10:55 – And it’s all over in the Men’s hockey. The Czech’s keep their unbeaten run going, winning 4-1 against Switzerland to secure top spot in Group A and a direct place in the quarter-finals.
The Women’s match is headed into overtime however, still all-square between Sweden and Japan.
10:42 – Norway’s utter dominance in the Cross-Country events is having a knock-on effect for the German team. This is one of their traditional strenghts, but with over half the Games gone, Germany are still searching for their first Cross-Country medal. It has been 20 years since Germany failed to win an Olympic medal in the sport and are now pinning their hopes on Wednesday’s team sprints.
10:30 – The Czech’s have taken the lead against Switzerland in the third period.
10:06 – Over in the ice-hockey, it’s all-square between the Czech Republich and Switzerland in the Men’s Preliminary Round. 1-1 in the second period. And it’s the same score at the same stage between Sweden and Japan in the Women’s Classifications.
09:30 – So, to recap the gold medals so far today while we wait for the biathlon.
- Norway: Men’s Cross-Country 4x10km Relay
- Austria: Men’s Giant Slalom
- Norway: Men’s Slopestyle Ski
09:16 – Any other business department: Shannon Abeda, who became the first Eritrean Winter Olympian finished 61st in the Giant Slalom earlier. And in the round robin in the women’s curling, Sweden beat Great Britain 8-6, Canada triumphed 10-8 over Switzerland and South Korea thrashed China 12-5.
09:09 – Norway are quite good at this cross-country skiing aren’t they? That gold in the 4x10km relay was their fifth from a possible eight available so far in the discipline.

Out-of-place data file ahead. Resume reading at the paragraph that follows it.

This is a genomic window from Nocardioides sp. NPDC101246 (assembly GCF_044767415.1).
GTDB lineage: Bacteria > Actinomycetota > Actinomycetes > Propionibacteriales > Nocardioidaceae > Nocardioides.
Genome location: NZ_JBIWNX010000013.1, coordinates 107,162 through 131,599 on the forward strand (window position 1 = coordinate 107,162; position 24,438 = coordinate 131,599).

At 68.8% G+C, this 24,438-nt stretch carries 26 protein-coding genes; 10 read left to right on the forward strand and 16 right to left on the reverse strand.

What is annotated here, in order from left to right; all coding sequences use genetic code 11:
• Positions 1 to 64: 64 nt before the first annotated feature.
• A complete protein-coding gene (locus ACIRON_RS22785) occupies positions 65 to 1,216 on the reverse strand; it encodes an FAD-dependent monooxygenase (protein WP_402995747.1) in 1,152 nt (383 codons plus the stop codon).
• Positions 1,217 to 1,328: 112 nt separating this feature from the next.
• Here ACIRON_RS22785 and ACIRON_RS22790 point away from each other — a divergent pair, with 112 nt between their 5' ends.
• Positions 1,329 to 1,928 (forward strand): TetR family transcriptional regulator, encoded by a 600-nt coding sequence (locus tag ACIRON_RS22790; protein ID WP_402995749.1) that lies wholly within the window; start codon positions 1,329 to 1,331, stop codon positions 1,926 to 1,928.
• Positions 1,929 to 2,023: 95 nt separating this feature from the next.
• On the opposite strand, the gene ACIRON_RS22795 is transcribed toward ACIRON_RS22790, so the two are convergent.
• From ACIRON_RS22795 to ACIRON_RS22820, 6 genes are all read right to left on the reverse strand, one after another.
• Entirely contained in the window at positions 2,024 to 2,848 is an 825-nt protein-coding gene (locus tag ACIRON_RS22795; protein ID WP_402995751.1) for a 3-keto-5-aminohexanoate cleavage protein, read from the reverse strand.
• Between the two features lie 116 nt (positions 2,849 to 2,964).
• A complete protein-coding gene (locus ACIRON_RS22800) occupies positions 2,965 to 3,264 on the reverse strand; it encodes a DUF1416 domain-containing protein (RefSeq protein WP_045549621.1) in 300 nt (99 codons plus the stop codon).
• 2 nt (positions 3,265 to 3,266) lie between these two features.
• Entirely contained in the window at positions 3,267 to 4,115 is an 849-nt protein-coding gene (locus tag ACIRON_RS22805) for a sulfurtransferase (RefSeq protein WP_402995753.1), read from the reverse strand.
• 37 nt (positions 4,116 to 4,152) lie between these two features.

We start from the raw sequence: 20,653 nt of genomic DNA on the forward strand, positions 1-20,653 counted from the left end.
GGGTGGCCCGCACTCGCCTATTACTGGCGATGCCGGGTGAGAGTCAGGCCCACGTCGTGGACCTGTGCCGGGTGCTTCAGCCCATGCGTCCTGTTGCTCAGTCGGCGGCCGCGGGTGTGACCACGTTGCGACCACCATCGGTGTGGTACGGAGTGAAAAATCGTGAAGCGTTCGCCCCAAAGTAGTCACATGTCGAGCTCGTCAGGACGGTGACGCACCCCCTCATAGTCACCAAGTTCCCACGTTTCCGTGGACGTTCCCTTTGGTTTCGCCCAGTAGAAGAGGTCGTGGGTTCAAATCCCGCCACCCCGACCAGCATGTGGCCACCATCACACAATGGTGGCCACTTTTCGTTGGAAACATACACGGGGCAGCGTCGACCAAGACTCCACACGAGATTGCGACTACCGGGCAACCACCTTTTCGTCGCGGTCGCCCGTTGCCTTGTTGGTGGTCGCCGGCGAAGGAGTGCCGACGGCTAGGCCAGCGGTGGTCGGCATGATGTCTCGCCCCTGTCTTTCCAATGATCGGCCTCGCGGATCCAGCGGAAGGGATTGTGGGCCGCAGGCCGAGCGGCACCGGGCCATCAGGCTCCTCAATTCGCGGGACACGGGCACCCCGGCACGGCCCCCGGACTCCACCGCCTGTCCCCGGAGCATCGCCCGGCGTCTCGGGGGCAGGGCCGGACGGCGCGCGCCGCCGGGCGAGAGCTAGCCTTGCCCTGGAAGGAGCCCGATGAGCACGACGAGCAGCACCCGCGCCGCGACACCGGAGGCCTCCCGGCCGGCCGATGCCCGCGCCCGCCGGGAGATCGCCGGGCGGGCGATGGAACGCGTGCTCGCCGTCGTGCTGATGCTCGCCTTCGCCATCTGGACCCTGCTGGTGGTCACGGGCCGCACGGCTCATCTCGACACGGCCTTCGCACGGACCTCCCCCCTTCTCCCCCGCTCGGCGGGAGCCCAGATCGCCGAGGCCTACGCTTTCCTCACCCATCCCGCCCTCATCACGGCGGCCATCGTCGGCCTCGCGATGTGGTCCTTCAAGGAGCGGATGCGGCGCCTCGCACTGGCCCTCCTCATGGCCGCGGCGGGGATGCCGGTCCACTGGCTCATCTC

08:48 – GOLD FOR NORWAY! As expected in the final straight, Klaebo romps home to victory. OAR take silver and the French have bronze.
08:46 – Klaebo finally makes his move and pulls away. This is Norway’s gold and they are going to overtake Germany in the medals table!
08:43 – How quickly thngs can change! The French are now just going to have to make sure they hang on to bronze. Gold is going to OAR or Norway. But if Klaebo doesn’t manage to see this through for Norway, it will be a major shock.
08:38 – They’re just waiting to attack out in front. A bit like a training round as Norway’s Klaebo and France’s Backscheider conserve their energy for what will be a final sprint. But they’ll have to be careful, because OAR’s Spitsov has caught up with just over three kms to go.
08:25 – Norway and France are pulling away as they enter the stadium for the final change. These two are going to battle it out for gold and silver. Italy’s Salvadori was struggling and has dropped well down the pecking order. OAR still in third with Finland closing in.